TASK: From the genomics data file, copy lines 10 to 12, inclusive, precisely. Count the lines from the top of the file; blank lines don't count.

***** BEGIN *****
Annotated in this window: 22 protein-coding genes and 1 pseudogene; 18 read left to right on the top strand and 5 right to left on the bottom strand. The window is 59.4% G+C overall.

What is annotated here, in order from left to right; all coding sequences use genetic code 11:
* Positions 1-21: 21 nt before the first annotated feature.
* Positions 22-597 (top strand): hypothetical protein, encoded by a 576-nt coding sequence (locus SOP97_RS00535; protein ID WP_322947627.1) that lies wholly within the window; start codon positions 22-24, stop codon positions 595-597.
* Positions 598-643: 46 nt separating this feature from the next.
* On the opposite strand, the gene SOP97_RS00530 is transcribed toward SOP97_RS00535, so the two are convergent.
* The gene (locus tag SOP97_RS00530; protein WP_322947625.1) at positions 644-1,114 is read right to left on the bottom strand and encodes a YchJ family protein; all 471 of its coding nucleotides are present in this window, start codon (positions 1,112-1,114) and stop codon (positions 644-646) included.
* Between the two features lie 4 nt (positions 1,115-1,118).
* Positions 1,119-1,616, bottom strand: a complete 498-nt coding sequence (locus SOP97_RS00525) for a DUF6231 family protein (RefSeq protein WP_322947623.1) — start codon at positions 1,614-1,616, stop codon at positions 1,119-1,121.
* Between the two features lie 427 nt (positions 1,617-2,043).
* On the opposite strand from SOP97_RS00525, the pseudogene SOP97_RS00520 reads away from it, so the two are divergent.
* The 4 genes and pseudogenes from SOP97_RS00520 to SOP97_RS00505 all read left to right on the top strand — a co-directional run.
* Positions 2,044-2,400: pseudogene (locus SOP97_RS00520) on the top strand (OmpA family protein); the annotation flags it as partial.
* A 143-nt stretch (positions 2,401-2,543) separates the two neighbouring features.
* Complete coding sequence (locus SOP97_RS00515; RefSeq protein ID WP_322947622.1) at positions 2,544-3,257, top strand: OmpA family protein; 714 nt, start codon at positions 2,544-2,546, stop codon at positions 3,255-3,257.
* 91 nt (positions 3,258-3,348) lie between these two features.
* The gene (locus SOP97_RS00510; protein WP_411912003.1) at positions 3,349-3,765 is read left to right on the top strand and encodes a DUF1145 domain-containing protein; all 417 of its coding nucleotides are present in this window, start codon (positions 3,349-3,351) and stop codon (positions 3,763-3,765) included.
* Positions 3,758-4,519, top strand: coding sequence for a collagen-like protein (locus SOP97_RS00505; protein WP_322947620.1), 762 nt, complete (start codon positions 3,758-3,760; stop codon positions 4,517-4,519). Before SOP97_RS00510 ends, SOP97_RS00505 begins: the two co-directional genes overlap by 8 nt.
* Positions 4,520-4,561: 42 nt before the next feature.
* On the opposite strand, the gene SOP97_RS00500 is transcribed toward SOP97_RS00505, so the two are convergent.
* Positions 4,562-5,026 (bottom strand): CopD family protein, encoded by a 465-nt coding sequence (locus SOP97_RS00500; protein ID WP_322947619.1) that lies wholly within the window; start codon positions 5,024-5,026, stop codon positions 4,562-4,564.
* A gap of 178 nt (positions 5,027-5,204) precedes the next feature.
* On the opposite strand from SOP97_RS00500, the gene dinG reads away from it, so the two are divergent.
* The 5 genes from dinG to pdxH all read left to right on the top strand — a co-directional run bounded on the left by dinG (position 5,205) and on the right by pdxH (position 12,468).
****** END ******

* Between the two features lie 427 nt (positions 1,617-2,043).
* On the opposite strand from SOP97_RS00525, the pseudogene SOP97_RS00520 reads away from it, so the two are divergent.
* The 4 genes and pseudogenes from SOP97_RS00520 to SOP97_RS00505 all read left to right on the top strand — a co-directional run.